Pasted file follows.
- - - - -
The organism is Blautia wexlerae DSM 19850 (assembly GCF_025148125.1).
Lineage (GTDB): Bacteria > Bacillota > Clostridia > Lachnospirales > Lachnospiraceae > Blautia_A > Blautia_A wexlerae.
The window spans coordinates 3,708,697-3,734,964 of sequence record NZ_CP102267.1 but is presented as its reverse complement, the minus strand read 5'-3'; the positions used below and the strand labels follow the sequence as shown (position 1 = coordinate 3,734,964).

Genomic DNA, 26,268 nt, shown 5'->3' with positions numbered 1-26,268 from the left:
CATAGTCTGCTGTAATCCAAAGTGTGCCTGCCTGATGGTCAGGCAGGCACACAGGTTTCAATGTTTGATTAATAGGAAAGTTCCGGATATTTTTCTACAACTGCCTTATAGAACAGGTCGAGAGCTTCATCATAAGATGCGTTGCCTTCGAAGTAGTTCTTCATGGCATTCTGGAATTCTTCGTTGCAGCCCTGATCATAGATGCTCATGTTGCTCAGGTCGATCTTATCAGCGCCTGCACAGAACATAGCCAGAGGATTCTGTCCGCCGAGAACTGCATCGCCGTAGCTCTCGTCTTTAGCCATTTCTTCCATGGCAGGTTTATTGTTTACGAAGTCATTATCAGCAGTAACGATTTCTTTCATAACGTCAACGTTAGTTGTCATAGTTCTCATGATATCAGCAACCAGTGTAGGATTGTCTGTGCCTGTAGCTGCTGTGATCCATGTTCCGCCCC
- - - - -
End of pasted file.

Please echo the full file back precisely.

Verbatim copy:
The organism is Blautia wexlerae DSM 19850 (assembly GCF_025148125.1).
Lineage (GTDB): Bacteria > Bacillota > Clostridia > Lachnospirales > Lachnospiraceae > Blautia_A > Blautia_A wexlerae.
The window spans coordinates 3,708,697-3,734,964 of sequence record NZ_CP102267.1 but is presented as its reverse complement, the minus strand read 5'-3'; the positions used below and the strand labels follow the sequence as shown (position 1 = coordinate 3,734,964).

Genomic DNA, 26,268 nt, shown 5'->3' with positions numbered 1-26,268 from the left:
CATAGTCTGCTGTAATCCAAAGTGTGCCTGCCTGATGGTCAGGCAGGCACACAGGTTTCAATGTTTGATTAATAGGAAAGTTCCGGATATTTTTCTACAACTGCCTTATAGAACAGGTCGAGAGCTTCATCATAAGATGCGTTGCCTTCGAAGTAGTTCTTCATGGCATTCTGGAATTCTTCGTTGCAGCCCTGATCATAGATGCTCATGTTGCTCAGGTCGATCTTATCAGCGCCTGCACAGAACATAGCCAGAGGATTCTGTCCGCCGAGAACTGCATCGCCGTAGCTCTCGTCTTTAGCCATTTCTTCCATGGCAGGTTTATTGTTTACGAAGTCATTATCAGCAGTAACGATTTCTTTCATAACGTCAACGTTAGTTGTCATAGTTCTCATGATATCAGCAACCAGTGTAGGATTGTCTGTGCCTGTAGCTGCTGTGATCCATGTTCCGCCCC